Please note that we have stopped the regular imports of Gene Expression Omnibus (GEO) data into ArrayExpress. This may not be the latest version of this experiment.
E-GEOD-27022 - Microarray studies of darkness stress and bleaching in the Caribbean coral Acropora palmata
Released on 22 March 2011, last updated on 2 May 2014
Coral bleaching occurs in response to numerous abiotic stressors, the ecologically most relevant of which is hyperthermic stress due to increasing seawater temperatures. Bleaching events can span large geographic areas and are currently a potent threat to coral reefs worldwide. Much effort has been focused on understanding the molecular and cellular events underlying bleaching, and these studies have mainly utilized heat and light stress regimes. In an effort to determine whether different stressors share common bleaching mechanisms, we used cDNA microarrays for the corals Acropora palmata and Montastraea faveolata (containing > 10,000 features) to measure differential gene expression during darkness stress. This is the first coral microarray experiment aimed at darkness stress, and the first for these species to interrogate gene expression at such a large scale. Our results reveal a striking transcriptomic response to darkness in A. palmata involving chaperone and antioxidant up-regulation, growth arrest, and metabolic modifications. As these responses were also measured during thermal stress, our results suggest that different stressors may share common bleaching mechanisms. Furthermore, our results point to ER stress as a critical cellular event involved in darkness-specific (and possibly more general) molecular bleaching mechanisms. On the other hand, we identified a meager transcriptomic response to darkness in M. faveolata, where gene expression differences between host colonies and/or sampling locations were greater than differences between control and stressed fragments. To this end, we discuss the importance of factors related to host genotype, Symbiodinium genotype, and the abiotic environment that influence host gene expression and thereby can hinder an investigator’s ability to measure gene expression during a condition of interest. We employed a reference design where all control and dark-stressed samples were compared to a pooled reference aRNA sample composed of aRNA from all fragments. Since all RNA samples were compared to the reference sample, direct comparisons of gene expression across all time points and conditions can be performed.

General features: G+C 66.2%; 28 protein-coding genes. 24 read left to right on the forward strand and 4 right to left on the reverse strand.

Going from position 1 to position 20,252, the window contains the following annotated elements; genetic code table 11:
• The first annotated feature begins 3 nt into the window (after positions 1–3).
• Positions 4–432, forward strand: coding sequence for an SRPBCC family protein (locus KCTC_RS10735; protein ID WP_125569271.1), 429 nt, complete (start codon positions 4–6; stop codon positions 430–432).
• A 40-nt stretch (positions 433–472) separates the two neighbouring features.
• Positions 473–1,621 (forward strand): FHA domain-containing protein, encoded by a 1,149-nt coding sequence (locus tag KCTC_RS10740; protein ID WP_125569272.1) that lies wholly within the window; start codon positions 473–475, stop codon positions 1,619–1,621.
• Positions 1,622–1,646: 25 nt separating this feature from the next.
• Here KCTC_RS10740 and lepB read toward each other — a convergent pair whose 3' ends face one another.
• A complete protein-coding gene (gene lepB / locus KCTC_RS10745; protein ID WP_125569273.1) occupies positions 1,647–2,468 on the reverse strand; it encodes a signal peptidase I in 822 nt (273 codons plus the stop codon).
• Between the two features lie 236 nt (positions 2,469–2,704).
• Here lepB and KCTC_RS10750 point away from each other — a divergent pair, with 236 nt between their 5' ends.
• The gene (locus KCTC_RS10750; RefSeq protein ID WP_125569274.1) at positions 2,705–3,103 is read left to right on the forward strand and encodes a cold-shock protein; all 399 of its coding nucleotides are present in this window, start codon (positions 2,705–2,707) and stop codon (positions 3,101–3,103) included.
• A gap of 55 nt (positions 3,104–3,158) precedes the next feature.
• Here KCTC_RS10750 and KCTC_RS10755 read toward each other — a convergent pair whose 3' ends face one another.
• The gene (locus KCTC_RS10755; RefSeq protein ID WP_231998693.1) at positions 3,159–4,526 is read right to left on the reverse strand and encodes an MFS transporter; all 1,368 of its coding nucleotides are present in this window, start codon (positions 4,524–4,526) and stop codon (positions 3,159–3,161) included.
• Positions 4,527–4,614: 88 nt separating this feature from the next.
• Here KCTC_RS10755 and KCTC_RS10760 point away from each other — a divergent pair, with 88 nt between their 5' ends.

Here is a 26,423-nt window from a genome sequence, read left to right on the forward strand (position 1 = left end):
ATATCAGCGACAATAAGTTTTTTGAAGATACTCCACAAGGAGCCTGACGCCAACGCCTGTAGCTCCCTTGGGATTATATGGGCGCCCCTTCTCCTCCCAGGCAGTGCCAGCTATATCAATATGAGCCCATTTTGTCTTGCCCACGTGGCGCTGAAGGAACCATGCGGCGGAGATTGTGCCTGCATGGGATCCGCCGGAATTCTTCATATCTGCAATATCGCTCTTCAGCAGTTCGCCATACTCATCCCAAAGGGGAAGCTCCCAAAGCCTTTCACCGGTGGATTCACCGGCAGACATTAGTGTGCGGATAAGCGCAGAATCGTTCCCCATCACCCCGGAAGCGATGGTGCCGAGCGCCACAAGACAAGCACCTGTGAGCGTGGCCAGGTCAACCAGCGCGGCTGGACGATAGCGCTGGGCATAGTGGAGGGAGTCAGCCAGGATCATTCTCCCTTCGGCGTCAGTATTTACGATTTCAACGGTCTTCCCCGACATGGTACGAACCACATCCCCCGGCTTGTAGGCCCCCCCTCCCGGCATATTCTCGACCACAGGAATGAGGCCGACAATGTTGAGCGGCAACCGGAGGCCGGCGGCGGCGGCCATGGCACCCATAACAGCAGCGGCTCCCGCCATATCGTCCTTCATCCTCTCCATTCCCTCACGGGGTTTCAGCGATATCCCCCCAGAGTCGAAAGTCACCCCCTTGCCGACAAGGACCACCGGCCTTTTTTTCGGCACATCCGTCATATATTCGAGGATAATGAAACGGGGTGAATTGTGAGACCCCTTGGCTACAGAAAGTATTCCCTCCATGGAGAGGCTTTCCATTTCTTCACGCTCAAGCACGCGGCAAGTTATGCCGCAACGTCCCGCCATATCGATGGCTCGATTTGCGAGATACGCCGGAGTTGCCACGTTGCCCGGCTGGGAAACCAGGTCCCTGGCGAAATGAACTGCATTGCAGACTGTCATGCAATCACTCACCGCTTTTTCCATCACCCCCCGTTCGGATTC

transcription profiling by array
Michael DeSalvo <firstname.lastname@example.org>, Andres Estrada, Michael K DeSalvo, Monica Medina, Shinichi Sunagawa